The Swedish support to organisations that gather victims of human rights violations has made them stronger and better equipped to participate in peacebuilding activities. State actors have also increased their capacity to meet their obligations. A national system for threatened human rights activists has provided greater protection to more than 10 000 people, and the MR Ombudsman has with Swedish support strengthened its local work, providing increased protection for vulnerable groups in rural areas. The system of transitional justice has been further developed and applied; more than 9,000 victims of the conflict has been involved in processes that provided increased clarity about the abuse, and other processes to provide redress have been initiated.

A national policy for gender equality has been developed by the state in collaboration with civil society, with support from Sweden. Both victims of the conflict as well as institutions, such as the General Prosecutor’s office and human rights ombudsman’s office, are now much better equipped to deal with the issue of redress for victims. The issue is handled with a more holistic perspective and includes, for example, the question of the restitution of illegally acquired land. Search for and identification of missing people is also of great relevance for rehabilitation of the families and can enable healing and contribute to reconciliation.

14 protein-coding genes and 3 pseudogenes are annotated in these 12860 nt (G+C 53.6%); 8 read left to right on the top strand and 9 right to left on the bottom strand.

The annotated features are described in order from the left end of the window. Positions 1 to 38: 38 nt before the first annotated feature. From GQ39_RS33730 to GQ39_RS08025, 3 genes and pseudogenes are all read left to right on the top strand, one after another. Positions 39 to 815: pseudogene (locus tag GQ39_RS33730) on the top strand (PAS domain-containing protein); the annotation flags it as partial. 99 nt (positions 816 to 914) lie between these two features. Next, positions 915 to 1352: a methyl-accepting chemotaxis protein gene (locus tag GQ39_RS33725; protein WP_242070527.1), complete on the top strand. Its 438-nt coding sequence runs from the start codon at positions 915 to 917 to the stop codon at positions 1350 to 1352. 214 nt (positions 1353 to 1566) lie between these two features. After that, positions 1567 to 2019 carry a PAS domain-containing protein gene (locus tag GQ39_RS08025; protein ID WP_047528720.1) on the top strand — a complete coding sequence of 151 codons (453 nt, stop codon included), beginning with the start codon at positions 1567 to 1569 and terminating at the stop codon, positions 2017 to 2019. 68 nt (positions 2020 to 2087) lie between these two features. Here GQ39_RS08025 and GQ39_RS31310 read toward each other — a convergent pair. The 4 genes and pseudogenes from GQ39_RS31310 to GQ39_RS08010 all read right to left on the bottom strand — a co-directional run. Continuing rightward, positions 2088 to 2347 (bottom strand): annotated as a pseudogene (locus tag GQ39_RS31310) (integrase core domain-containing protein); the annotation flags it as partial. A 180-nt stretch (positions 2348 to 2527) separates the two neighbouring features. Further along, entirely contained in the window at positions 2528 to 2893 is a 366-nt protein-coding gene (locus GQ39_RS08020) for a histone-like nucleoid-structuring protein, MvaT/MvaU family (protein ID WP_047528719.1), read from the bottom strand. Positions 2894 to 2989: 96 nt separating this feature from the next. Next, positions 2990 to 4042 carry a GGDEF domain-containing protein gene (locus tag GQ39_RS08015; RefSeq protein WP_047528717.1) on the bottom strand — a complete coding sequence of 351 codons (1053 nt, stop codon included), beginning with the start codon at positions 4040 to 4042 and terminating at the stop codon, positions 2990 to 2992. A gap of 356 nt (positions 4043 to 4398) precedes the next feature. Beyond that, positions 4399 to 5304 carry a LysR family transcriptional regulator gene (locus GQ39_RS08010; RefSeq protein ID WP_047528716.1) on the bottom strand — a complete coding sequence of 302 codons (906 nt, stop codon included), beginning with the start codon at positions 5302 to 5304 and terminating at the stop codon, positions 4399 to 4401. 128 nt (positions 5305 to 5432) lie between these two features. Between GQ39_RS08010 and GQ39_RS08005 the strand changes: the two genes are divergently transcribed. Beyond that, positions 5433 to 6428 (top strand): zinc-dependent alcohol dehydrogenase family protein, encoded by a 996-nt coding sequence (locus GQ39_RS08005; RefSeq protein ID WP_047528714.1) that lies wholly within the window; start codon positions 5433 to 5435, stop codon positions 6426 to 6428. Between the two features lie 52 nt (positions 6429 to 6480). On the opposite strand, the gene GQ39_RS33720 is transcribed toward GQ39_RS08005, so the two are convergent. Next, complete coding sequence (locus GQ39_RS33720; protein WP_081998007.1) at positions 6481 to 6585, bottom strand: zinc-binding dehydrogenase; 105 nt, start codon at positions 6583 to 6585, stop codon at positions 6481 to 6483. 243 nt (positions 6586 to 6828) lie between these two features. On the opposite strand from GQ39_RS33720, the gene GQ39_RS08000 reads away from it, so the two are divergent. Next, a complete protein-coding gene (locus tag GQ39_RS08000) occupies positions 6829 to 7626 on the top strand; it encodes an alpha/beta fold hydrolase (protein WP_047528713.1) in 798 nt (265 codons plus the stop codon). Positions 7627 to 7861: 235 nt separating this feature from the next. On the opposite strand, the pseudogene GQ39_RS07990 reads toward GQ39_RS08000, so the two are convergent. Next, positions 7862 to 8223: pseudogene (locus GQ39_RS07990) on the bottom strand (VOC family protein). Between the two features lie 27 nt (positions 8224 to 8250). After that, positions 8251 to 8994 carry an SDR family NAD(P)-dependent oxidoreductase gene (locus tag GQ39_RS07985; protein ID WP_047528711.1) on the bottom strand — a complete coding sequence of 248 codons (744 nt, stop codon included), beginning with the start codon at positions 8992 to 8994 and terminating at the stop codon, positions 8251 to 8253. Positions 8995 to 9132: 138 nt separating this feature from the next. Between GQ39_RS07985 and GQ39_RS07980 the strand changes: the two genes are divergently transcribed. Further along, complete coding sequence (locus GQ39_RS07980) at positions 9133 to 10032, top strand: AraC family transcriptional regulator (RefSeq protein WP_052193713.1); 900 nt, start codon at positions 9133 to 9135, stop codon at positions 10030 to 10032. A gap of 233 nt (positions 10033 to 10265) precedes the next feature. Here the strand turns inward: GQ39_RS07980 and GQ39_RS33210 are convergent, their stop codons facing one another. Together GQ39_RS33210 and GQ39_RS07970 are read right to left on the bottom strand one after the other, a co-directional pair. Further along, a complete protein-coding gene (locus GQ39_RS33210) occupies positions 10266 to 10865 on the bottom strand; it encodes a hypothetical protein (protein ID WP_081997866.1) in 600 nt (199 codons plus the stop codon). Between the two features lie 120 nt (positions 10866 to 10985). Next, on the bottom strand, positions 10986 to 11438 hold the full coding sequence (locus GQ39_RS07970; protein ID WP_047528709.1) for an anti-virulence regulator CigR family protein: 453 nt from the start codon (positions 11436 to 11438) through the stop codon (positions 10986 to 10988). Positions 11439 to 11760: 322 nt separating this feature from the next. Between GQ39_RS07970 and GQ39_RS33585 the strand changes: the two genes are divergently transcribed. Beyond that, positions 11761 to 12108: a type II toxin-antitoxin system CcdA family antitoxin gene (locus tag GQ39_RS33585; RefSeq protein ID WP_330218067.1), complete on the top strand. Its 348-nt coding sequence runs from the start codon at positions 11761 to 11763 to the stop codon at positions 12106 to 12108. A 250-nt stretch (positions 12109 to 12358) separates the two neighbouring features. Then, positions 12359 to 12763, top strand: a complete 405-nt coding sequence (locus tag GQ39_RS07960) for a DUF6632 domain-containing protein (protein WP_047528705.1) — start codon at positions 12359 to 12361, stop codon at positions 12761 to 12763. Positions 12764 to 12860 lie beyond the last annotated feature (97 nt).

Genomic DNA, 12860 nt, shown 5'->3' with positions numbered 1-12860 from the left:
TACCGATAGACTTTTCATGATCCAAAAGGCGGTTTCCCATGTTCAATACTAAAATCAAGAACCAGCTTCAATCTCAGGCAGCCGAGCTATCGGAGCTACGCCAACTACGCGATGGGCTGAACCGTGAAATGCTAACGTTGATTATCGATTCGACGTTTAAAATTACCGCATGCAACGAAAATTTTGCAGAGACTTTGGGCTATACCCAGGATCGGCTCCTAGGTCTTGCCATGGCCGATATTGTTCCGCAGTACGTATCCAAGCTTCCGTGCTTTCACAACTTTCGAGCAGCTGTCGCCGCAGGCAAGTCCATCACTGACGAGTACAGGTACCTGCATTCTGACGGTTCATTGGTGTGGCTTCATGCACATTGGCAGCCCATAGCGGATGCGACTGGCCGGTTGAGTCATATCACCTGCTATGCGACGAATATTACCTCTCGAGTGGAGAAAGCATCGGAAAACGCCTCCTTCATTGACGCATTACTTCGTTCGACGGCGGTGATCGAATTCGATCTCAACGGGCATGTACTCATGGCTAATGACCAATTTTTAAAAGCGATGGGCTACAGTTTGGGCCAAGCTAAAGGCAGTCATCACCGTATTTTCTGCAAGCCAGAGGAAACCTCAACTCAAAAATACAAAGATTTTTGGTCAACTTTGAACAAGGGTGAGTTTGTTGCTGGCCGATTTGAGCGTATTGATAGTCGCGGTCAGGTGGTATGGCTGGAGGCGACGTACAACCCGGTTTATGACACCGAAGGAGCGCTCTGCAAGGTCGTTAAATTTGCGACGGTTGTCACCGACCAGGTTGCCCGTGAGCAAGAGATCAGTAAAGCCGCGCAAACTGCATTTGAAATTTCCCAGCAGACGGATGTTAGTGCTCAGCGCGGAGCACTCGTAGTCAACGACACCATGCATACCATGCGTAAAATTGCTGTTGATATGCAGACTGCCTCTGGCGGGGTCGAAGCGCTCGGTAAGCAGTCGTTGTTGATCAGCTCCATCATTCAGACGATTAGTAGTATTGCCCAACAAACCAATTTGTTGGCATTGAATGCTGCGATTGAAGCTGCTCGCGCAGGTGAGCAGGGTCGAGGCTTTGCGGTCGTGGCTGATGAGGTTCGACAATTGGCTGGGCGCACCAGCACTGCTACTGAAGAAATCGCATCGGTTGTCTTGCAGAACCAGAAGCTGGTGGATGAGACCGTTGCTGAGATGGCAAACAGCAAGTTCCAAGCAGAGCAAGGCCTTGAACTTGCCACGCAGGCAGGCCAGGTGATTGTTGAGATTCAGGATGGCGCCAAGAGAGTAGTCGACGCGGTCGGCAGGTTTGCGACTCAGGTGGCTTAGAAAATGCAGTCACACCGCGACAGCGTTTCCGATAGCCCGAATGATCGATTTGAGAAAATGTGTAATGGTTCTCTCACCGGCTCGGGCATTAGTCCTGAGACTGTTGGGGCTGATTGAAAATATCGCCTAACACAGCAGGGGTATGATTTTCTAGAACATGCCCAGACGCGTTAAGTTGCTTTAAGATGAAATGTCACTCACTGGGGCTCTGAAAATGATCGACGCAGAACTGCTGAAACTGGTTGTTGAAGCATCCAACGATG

Sweden is supporting efforts that contribute to strengthening civil society and ensuring the state exercises its responsibility to its citizens. For example, Sweden is one of the biggest donors to Colombia’s human rights ombudsman. The ombudsman also has a presence in the rural areas, where there are sometimes no authorities other than the military. The inhabitants can submit reports to the ombudsman, who acts as a link to other authorities.

Sweden is also providing considerable humanitarian assistance, which is guided by the Swedish strategy for humanitarian efforts. The main parties here are the International Committee of the Red Cross, UNHCR and the United Nations Office for the Coordination of Humanitarian Affairs (OCHA). Humanitarian aid is directed primarily to internally displaced persons and to strengthening the Colombian state's capacity to find viable solutions to the internal refugee crisis.

During 2013, we particularly focus on:

1. Implementation of the law on assistance to victims of the conflict and the return of stolen land,
2.Strategic actions on human rights with particular focus on human rights defenders
3.Women as actors for peace in accordance with UN Security Council Resolution 1325 Women, Peace and Security.

Read more about the developments in Colombia.

Page owner: Department for Europe and Latin America